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What To Do At The End Of The World

Updated on November 14, 2019
CJStone profile image

CJ Stone is an author and columnist, with seven books to his credit. He lives in Whitstable and currently writes for the Whitstable Gazette.

One particular mystical-magical sect committed mass suicide. This seemed an illogical act to me. The end of the world means we're all going to die anyway, so why pre-empt it? Personally I'm glad I kept my options open and stayed alive.

End of the world blues

Mayan calendar: accurate from August 11th, 3114 BC to December 21st, 2012 AD
Mayan calendar: accurate from August 11th, 3114 BC to December 21st, 2012 AD

Oh no! It's the end of the world again.

I'm talking about the 21st of December 2012, as predicted by the Mayan calendar, which many people have been citing as a possible end-of-the-world-as-we-know-it type scenario.

Just to be clear: the Mayan calendar is a very precise dating system, evolved by the pre-historic Mayan people of Central America, which marks every solstice, every equinox, every moon cycle and every sun cycle from August 11th, 3114 BC to December 21st, 2012 AD: a range of some 5125 years

This shows the fantastic observational abilities of these stone-age people. Until the advent of modern astronomy, the Mayan calendar represented the most accurate time-keeping system known to man.

I shouldn't worry about it being the end-of-the-world, however. That end date marks the end of the calendar. It does not necessarily mark the end of time.

The Mayans say nothing about what happens next. That still remains in the realms of speculation.

Two More Ends of the World

I myself have observed a number of different ends-of-the-world in my life.

One of them was 1984, the year marked by George Orwell in his book of the same name. That was indeed a very eventful year, in which the National Union of Mineworkers took on the Thatcher government in the UK, and there were running battles in the streets.

But it was not the end-of-the-world, nor anything like the author had predicted. This is not really surprising, since the name of the book was a reference to the year the book was written: 1948. He simply reversed the numbers.

Many of Orwell's predictions have since come true, however. Like the screen in the corner of your room which orders your life and offers entertainment while at the same time keeping a tab on your thoughts. He called it a "telescreen". We call it a computer.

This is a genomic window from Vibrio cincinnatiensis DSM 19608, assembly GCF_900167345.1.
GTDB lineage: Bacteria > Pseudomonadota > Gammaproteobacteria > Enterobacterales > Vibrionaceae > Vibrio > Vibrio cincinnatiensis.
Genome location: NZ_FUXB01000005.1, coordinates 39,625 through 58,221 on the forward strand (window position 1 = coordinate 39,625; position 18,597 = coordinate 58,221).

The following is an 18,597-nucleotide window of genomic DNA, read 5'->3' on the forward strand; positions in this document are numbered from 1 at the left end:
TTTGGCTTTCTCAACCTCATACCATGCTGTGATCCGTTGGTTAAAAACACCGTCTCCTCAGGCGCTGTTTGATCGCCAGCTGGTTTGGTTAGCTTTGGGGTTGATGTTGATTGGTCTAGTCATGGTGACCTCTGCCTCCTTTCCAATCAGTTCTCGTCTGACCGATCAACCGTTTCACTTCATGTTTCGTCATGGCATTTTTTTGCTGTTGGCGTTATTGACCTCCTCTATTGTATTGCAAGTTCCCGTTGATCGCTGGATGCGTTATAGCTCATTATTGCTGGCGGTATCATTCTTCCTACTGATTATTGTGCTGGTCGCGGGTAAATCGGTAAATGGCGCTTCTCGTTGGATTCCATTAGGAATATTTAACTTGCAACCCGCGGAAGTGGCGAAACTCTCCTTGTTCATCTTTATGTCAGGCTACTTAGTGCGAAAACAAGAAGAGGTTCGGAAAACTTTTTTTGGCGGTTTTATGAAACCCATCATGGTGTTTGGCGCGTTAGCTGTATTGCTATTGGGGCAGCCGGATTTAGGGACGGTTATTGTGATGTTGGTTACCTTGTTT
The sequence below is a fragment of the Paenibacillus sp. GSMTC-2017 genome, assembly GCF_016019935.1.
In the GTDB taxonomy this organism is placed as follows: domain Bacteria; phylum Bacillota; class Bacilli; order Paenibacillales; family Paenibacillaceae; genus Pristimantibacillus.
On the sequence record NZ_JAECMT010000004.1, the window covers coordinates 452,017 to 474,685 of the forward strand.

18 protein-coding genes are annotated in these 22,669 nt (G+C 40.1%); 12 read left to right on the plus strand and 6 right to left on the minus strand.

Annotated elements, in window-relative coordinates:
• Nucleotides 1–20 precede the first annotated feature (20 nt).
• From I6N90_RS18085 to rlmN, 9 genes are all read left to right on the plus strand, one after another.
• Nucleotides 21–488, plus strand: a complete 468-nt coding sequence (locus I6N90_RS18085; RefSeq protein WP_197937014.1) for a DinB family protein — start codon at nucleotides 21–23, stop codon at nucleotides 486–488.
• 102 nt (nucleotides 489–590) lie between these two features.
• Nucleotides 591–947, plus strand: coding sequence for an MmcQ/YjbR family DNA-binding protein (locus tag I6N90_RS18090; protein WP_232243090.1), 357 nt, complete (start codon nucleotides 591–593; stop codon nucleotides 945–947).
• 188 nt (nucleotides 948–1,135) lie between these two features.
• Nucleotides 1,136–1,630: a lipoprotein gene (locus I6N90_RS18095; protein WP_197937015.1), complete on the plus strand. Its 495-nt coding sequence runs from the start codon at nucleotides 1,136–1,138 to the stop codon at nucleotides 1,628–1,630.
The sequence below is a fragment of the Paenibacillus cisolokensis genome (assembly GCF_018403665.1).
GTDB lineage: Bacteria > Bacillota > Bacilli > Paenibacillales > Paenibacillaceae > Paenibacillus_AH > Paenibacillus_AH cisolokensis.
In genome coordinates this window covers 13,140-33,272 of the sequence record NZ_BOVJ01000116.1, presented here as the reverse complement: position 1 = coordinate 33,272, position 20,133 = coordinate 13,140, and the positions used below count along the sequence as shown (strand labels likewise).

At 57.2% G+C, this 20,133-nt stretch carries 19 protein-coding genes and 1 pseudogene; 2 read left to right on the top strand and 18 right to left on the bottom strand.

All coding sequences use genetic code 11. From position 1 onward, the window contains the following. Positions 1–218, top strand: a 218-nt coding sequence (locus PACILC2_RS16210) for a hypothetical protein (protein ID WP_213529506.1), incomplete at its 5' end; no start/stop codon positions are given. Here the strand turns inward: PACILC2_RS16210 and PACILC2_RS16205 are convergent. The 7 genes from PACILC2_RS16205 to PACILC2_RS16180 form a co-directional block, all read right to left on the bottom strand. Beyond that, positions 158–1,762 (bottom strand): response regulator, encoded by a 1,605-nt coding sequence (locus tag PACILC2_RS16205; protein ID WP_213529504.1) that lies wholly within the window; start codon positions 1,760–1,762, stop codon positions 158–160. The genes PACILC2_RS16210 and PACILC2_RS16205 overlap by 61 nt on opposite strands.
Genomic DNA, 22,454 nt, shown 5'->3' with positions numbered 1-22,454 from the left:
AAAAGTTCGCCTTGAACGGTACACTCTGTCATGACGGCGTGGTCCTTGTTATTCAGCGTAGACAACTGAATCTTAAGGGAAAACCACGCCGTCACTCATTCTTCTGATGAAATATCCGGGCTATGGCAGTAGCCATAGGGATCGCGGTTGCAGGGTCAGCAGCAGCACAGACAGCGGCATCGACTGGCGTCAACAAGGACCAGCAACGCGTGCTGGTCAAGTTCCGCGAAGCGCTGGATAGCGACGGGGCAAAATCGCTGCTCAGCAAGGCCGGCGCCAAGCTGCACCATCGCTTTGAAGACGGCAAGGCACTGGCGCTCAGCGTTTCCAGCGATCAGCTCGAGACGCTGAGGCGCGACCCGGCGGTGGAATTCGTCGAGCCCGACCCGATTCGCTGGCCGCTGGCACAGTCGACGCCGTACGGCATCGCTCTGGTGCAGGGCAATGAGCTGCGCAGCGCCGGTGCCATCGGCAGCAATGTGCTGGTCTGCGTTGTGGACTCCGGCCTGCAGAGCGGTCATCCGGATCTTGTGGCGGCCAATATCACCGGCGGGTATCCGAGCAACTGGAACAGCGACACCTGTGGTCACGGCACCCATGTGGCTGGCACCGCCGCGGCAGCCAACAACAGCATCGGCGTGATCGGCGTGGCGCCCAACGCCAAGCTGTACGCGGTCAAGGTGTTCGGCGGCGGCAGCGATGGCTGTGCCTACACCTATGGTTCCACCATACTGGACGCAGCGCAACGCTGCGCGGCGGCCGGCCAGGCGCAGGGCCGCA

The next end-of-the-world after that was 1994, when the comet Haille Bop broke up and several pieces slammed into the planet Jupiter. One particular mystical-magical sect committed mass suicide. This seemed an illogical act to me. The end of the world means we're all going to die anyway, so why pre-empt it? Personally I'm glad I kept my options open and stayed alive.

Two ends-of-the-world in quick succession

1999 was a very busy year for ends-of-the-world, since there was two in quick succession. The first was in July, when Nostradamus had predicted that a comet would hit the Earth, and the second was in August when there was a solar eclipse, which some people said was the one predicted in The Revelation of St. John in the Bible.

When Nostradamus' comet failed to materialise some of his apologists said that we had all misunderstood him. What Nostradamus was really predicting was the film, Deep Impact, which came out that year, and was about a comet hitting the Earth.

Nostradamus had indeed predicted the future, they said, but only a cinematic one.

Meanwhile the eclipse took place at eleven minutes past eleven on the eleventh of August. That‘s 11.11 11/8, which certainly sounds auspicious: until you get to the last number that is. Had it happened in November it might have made more sense.

The problem with looking at things this way is that it is very parochial. The eclipse swept over the planet in a dark wave, but it happened at 11.11 only in one place. That was a small patch of land somewhere in Cornwall. So maybe Cornwall had an end-of-the-world, while the rest of us were let off for the time being.

Also eclipses are fairly common on a planetary scale, so if they really predicted the end-of-the-world we would be having one about every three or four years.

As for the 21st December 2012, shall I tell you what I will be doing?

I will be sitting with some friends raising a few glasses to the future.

After all, if it does turn out to be the real end-of-the-world, I might as well be in good company while it's happening.

At least we won't have to worry about the hangover.

And if we do get a hangover, at least then we won't have to worry about the end of the world.

© 2008 Christopher James Stone


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